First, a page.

Editorials & Opinion

Flags are not a symbol of separation, they are a symbol of unity

I’ve never been anybody who’s liked lots of flags. I don’t like the Olympic Games because it’s all about flags. 
What’s wrong with flags?
They separate people. 

There I was, watching a BBC One documentary titled Miriam’s Big American Adventure. As the programme title hints, it was hosted by British-Australian actress Miriam Margolyes who I know best from playing Professor Sprout in the Harry Potter film series.
Despite being surprisingly forward with her arguably controversial opinions, I felt myself agreeing with Miriam on many aspects of how she viewed the United States in the first episode of this documentary series. That was until one particular statement. “What’s wrong with flags?” asks her cameraman. “They separate people”, replies Miriam.

Miriam Margolyes on her Big American Adventure. (Source: BBC)

Flags: At the centre of Eurovision

My mind immediately leapt to Eurovision. This is a contest where flags are everywhere. In the arena audience. In every single green room pod. On the scoreboard. Introducing every song. In Baku, they even covered the entire outside of the Crystal Hall in each country’s flag colours. Yet, the Eurovision Song Contest was created with two primary aims. Firstly, to “test the limits of live television broadcast technology” (eurovision.tv). Secondly, to “bring Europeans together after the trauma of World War II” (vox.com). So if flags separate people, what are they doing at the Eurovision Song Contest?

A sea of flags

Well, one Eurovision song in recent memory has hit this topic head on. But even in Sea of Flags, Jessica Mauboy agrees with Miriam’s views, does she not? When Jessica sees a sea of flags, she also thinks of her home country rather than a united world.

A sea of flags, so beautiful. Will lift me up into the sky and guide me home.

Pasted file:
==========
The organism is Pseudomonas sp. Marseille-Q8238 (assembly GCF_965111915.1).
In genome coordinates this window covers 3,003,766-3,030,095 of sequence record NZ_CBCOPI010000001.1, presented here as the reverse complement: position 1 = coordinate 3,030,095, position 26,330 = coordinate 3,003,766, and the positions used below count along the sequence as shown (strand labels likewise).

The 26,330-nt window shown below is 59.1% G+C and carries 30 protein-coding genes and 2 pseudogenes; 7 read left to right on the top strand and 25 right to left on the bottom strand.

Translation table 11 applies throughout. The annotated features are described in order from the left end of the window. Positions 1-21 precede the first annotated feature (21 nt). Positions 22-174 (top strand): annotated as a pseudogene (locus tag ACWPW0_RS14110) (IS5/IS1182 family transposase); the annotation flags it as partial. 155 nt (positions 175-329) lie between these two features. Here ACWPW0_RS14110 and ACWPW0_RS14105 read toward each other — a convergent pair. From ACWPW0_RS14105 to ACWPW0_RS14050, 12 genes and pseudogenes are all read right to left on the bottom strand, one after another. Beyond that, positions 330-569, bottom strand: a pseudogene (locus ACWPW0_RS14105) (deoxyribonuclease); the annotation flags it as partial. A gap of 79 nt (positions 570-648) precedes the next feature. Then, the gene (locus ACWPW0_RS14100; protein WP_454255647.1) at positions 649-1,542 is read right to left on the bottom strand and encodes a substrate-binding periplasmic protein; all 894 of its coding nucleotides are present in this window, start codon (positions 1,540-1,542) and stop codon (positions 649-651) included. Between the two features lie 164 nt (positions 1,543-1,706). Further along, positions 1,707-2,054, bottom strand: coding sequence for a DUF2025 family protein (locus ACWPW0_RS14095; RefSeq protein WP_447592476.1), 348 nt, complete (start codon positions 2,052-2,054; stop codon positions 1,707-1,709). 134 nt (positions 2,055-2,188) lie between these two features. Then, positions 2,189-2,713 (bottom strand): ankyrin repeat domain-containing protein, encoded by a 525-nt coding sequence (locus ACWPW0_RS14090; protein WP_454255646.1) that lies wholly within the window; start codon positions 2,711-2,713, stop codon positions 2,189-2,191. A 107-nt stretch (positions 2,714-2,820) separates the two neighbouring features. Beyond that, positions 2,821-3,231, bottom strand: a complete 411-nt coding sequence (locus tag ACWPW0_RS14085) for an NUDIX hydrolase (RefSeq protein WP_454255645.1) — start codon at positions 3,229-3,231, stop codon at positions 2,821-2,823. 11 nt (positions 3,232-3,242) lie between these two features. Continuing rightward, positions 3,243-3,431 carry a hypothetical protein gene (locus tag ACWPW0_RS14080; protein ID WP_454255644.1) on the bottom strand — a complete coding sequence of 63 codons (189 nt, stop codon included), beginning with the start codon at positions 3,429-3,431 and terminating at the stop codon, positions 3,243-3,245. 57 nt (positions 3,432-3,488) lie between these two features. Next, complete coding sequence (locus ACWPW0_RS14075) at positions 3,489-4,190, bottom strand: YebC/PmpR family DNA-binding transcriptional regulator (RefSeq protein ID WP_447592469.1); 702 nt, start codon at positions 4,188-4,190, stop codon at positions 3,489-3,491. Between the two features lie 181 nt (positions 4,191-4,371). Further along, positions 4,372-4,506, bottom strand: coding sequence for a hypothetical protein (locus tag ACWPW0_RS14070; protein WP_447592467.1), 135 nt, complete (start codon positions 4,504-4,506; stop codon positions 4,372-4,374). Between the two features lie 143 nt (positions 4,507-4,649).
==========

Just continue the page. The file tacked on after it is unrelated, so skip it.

These may be the lyrics you all remember, they are the chorus after all. However, there’s more to this song than meets the eye. Let’s explore some of the other lyrics in Sea of Flags.

All of the colours here connecting, into the wild we go hand in hand.
Dancing through an ancient dreaming, a carnival of light reflecting a world together in a higher love.
Our crazy hearts have come as one in a sea of flags.

Now those lyrics are what I think of when I think of flags. Yes, we might all have our separate homes. Yet, bringing so many different flags with their different representations together inside one arena, on one television show is the ultimate symbol of unity. Only in the Olympic Games, or indeed the Eurovision Song Contest can this magic happen.

Countries may be separate but they are united by the world

A German, a Briton, a Russian, a Cypriot, a Maltese, a Macedonian. More than 50 different nationalities doing the same thing at the same time, whether in the arena or watching at home.
Yes, we are more often than not supporting a separate entity that is our home country. More often than not we are waving our national flags, whether we enjoy our own song or not. However, we share a moment with the entire continent and beyond. This transcends everything. We belong to a country, but a country belongs to the world. A sea of flags doesn’t show separation, they show union.

Ryan Cobb

My first memory of watching the Eurovision Song Contest was back in 2001 and, over the years, my passion and enthusiasm for the contest has very much turned into an obsession. I adore music and I love geography, so this contest is a natural fit for me. If la la loving Eurovision was a crime, I'd certainly be a criminal!

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